Support needs to be provided not only to the respondent, who may not have been involved in an investigation before and may be feeling shocked and upset about accusations made against them, but also to employees who are witnesses and/or complainant/s. This situation will call for a degree of calm, equilibrium and large dollops of emotional intelligence, to ensure that you approach and communicate with everyone consistently and fairly whilst the investigation is conducted.
Who will undertake the investigation
As per usual, you must conduct any investigation without any suggestion of bias affecting it, as well as in a confidential and discreet manner. This is particularly so where reputational risk is potentially in the mix.
When it comes to investigating allegations of misconduct at senior levels, it is often prudent to engage an external investigator to manage risk, and ensure no perception of coercion or bias that might ensue if an internal investigator from lower down ‘in the ranks’ had ran the matter.
Connected to this, the organisation will need to identify who, within the organisation, and at what level, is to be the relevant instructor of the external investigator.
The instructor needs to be someone who is able to act without any perception of bias, or be under any undue influence from the respondent due to respective seniority of roles.
So, for example, it is best to appoint a board member, or say, an independent sub-committee to the board, who may be the instructor of the independent investigator, in cases where the respondent is the CEO, and/or another board member, rather than the HR Manager or Business Partner as instructor.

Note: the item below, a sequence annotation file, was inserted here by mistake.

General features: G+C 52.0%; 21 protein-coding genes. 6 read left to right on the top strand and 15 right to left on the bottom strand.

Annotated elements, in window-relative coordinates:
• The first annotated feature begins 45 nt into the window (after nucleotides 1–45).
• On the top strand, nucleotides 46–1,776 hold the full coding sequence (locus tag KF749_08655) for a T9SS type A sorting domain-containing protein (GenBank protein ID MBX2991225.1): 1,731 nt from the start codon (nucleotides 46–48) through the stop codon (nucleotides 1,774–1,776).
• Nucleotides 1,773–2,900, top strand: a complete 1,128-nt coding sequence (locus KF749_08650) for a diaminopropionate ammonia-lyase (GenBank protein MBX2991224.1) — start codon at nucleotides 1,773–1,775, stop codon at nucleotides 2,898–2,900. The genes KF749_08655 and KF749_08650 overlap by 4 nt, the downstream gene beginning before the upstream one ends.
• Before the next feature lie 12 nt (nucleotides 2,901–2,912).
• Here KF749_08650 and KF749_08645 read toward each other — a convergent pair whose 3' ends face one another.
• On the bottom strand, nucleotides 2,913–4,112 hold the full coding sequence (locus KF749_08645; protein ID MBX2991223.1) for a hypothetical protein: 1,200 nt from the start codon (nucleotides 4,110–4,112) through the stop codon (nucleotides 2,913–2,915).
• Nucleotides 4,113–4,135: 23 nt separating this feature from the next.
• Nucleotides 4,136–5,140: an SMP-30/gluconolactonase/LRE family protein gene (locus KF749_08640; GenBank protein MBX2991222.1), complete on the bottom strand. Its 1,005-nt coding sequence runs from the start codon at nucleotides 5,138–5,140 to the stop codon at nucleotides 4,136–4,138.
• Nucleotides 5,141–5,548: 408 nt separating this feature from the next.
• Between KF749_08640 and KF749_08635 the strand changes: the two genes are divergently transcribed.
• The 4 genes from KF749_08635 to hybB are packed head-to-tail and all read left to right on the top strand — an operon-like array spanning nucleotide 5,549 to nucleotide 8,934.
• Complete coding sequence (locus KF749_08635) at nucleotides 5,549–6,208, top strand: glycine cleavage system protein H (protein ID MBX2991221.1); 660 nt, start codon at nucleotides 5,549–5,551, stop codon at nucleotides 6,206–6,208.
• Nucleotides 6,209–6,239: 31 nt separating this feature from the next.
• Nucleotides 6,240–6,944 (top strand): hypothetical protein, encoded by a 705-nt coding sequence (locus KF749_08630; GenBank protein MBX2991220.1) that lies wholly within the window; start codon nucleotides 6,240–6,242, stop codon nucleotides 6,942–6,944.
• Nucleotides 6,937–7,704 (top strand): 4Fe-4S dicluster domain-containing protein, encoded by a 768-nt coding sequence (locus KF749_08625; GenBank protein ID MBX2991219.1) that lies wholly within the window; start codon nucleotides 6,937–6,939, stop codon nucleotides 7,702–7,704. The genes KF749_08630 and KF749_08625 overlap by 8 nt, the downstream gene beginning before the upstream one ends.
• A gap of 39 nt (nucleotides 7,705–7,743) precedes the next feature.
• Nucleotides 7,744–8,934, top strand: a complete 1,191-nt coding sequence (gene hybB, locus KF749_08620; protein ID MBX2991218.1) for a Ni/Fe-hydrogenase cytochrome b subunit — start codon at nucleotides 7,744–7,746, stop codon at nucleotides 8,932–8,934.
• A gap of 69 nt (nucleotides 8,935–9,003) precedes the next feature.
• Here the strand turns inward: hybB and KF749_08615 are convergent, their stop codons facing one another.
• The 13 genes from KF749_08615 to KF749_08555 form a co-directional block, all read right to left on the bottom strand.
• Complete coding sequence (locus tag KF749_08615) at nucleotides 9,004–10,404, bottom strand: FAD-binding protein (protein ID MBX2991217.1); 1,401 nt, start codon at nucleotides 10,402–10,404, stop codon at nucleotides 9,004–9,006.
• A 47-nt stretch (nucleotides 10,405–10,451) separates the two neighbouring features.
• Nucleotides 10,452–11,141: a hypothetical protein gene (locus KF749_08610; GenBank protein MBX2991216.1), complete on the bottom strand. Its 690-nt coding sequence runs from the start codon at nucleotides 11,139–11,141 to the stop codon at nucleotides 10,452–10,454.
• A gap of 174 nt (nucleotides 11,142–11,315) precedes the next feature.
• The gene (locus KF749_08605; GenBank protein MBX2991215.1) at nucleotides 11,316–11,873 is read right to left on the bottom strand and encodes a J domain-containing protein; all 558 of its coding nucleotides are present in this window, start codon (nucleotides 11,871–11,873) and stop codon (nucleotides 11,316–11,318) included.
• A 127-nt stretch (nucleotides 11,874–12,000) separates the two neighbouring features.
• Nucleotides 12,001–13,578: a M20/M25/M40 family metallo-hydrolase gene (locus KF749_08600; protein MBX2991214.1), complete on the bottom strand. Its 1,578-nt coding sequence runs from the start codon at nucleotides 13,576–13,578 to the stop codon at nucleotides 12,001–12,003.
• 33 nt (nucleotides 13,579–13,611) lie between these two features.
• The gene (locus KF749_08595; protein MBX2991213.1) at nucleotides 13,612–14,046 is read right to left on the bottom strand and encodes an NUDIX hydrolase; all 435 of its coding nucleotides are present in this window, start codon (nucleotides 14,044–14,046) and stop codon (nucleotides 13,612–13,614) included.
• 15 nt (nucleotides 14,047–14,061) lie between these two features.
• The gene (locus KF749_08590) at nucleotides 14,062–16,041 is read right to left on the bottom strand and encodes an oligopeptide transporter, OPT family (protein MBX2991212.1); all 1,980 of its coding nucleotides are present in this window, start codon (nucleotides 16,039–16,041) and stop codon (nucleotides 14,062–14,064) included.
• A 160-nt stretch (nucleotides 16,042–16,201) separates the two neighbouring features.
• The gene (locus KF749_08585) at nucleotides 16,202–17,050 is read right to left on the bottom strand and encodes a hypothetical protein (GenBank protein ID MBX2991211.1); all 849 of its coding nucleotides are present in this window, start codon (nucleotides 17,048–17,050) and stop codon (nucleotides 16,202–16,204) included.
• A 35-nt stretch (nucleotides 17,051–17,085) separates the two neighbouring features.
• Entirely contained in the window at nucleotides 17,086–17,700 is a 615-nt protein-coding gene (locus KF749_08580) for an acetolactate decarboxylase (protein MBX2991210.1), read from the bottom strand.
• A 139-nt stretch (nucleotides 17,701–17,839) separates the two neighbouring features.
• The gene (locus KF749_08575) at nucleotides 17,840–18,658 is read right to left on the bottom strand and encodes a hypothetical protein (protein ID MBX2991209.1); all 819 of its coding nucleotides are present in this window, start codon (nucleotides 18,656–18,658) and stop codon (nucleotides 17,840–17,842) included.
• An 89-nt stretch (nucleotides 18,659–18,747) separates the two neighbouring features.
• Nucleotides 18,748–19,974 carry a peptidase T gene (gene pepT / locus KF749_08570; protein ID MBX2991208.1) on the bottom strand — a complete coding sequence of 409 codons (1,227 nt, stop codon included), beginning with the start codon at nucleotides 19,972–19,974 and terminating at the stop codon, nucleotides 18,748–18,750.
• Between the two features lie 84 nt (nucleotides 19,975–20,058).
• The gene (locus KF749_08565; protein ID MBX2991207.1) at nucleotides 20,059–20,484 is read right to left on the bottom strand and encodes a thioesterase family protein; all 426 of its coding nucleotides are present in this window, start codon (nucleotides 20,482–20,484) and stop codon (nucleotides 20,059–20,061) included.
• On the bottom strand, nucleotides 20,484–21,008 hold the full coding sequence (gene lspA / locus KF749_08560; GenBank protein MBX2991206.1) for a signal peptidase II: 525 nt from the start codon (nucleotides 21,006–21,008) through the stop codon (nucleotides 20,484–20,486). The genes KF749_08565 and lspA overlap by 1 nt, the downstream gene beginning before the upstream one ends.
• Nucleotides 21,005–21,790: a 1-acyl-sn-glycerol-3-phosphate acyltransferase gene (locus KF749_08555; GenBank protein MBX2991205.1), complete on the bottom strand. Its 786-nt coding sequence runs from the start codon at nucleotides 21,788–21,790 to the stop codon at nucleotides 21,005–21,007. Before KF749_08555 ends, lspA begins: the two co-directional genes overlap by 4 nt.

In relation to when legal professional privilege may apply for the investigation report created, you will similarly need to consider who is appointing the investigator, and for what purpose.
Any subsequent decision-making process
The principle here to follow is ‘avoid multiple hats’. Depending on who may be directly instructing the independent investigator, the workplace needs to then have a different person or group or people who are the subsequent decision-makers on actions following the report.
Where, for example, any board member is involved as instructor, it is important that they are not party to subsequent decisions at board level regarding any decision regarding disciplinary action, once an investigation is completed.
Such a board member may leave the relevant board meeting, with this duly documented, if an agenda item concerns this.
Living a culture of fairness and accountability
Investigations “at the top” certainly can carry more career and reputational risk, stress and ramifications for not only those concerned, but for the workplace more generally.
Make sure you take steps to consistently hold all accountable in your workplace, and, that you can truly show, if and as needed, that your investigation methodology is consistently applied. A lived culture of fairness and accountability will always stand you and your organisation in good stead.
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About Grevis Beard
Grevis Beard, Worklogic Director, is a highly experienced and widely respected author, dynamic speaker and trainer, and workplace investigator.
Grevis speaks knowledgeably and diplomatically on how to resolve workplace conflict, manage people risk and build a positive culture at work based on his extensive experience as a lawyer and workplace investigator. Grevis delivers a comprehensive range of in-house training programs designed to help organisations resolve workplace complaints and create a positive culture at work.